The Esoteric Cult of the Devourer
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To whom it may concern,

On the 24th of September, 1924, I was commissioned by the Foundation to investigate suspicious demographics in a town in south-west Cornwall. From the moment I got out of my car, I could see the discrepancy quite plainly as the town appeared to be almost completely devoid of any elderly.

I decided to begin my investigation at the parish council. Presenting the forged papers of a census official, I secured an appointment with the parish clerk at two o'clock the following day. I opted to spend the night at the Cerulean Inn just off the square, a dingy and decrepit stone building that reeked of mildew that was, unfortunately, the only option available to me besides the backseat of my car.

I was awoken at half past three when a man attempted to enter my room only to be foiled by the door chain. I swiftly drew and fired my suppressed W&S 1909 at the point on the door behind which I estimated the man to be standing. The shot proved almost instantly fatal and I was able to conceal the body beneath the bed before attracting any unwanted attention. I secured its disposal with a telephone call to HQ.

I spent the remainder of the night lying on the backseat of my car. The parish clerk was visibly taken aback when he saw me awaiting him outside of his office at the agreed upon time. "What can I do for you?" he asked, with scarcely hidden discomfort.

"I'd like to know why your town has a disproportionately young population." I replied.

The man was visibly panicked as he attempted to formulate an explanation. "Eeeeh, the Boer Wars, they.. they.. they all went off in pals battalions. That's why."

To which, I replied "But surely that would only have reduced the male population rather than the whole population?"

Scurrying out the door, he announced "Look, I've got another urgent engagement and I'm afraid I can't come up with an answer to your question, I wish you the very best."

Unsurprised by the lack of answers, I decided to question people on the street for insight. Unfortunately, my reputation appeared to precede me and none were willing to talk, with people actively trying to avoid me by crossing roads and closing windows. As I strode through street after street with little success, I was finally beckoned into a mossy stone oratory by a religious minister.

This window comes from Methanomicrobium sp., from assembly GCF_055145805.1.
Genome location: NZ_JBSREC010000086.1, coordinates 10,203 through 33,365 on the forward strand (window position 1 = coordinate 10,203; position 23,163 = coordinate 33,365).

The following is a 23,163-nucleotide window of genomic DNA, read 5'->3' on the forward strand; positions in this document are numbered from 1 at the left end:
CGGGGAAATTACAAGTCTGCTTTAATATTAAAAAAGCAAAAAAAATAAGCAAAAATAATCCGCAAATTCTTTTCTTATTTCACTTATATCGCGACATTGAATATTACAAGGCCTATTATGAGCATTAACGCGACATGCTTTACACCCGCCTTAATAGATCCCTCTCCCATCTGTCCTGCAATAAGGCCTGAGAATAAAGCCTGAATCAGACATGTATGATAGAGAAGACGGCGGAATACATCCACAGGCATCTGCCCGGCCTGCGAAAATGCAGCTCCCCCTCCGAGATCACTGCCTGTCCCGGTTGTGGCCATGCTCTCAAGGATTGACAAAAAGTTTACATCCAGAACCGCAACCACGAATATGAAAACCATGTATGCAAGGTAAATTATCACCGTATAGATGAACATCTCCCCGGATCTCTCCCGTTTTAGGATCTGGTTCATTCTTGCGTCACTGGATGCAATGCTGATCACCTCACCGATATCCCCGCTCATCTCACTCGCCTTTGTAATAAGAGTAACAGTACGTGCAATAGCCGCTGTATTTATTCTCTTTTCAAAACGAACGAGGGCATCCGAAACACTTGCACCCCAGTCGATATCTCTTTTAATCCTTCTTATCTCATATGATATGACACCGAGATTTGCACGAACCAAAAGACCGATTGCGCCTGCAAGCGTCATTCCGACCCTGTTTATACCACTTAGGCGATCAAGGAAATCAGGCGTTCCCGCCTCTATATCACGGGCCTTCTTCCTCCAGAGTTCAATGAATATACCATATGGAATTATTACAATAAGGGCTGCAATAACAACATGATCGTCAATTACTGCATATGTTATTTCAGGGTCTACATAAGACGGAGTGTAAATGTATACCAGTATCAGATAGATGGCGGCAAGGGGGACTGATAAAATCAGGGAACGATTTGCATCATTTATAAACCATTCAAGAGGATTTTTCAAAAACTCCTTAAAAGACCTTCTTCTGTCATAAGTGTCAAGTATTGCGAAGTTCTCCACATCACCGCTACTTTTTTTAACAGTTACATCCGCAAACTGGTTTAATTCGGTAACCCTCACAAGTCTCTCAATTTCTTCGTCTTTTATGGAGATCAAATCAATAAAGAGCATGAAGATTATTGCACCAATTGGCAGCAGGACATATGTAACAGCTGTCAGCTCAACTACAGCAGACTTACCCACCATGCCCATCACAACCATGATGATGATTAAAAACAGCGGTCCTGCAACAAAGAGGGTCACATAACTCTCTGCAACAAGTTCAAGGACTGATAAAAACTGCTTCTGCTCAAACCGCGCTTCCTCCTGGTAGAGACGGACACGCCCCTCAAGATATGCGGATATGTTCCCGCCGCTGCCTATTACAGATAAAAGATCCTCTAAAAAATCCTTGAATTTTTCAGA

With one hand on my 1909, I followed him. "I've heard from the townsfolk that you've been prying." he said, "That you've been looking into the cult."

"Cult? I hadn't heard anything about a cult."

"Do you see that ruined abbey on the ridge? That's where they're based."

"Who's they?"

"They call themselves the Esoteric Cult, they've whittled down my congregation through a promise to demonstrate the reality of life after death."

"Look sir, I'm just a census officer investigating a discrepancy, do you think they would have something to do with it?"

"Once their followers begin to show signs of frailty, they go to the abbey."

"I… I see, thank you."

With my newfound lead, I drove my rusty little Morris up to the gates of the abbey. I found my progress by road blocked with a cantilever barrier with a far from cordial attendant. "State your name and business, outsider." he demanded.

"I'm eager to learn more about your faith."

"Really, is that so? Well, unfortunately for you, I'm under strict orders to reject anyone driving a blue Morris Cowley with London plates." he replied, as demeaningly as possible.

Rebuffed, I descended the hill and formulated a new plan of action. I purchased a double ladder and a length of rope from a hardware shop forty miles away, so as not to arose the suspicion of the cult. Under the cover of darkness, I ascended the ridge from the opposite side with my ladder and my rope under the light of a gibbous moon.

I scaled the abbey's rear curtain wall using the ladder, tied off the rope to the crenellations and rappelled into the compound. From the vaulted basement of a crumbling nave, I could hear a rhythmic murmuring. As I approached, as silently as possible, clutching my 1909, it became a Gregorian chant of "Praise…. Praise…. Praise…." When I reached the nave, I crouched behind a tuft of grass and observed a scene more shocking than the Somme.

A dead man, aged around ninety by my reckoning, was brought before the dais; my view of which was obscured by a stone pillar. A hooded man wearing a grey habit raised his hands, quieting the congregation and sang out: "In The Devourer, he shall live for eternity."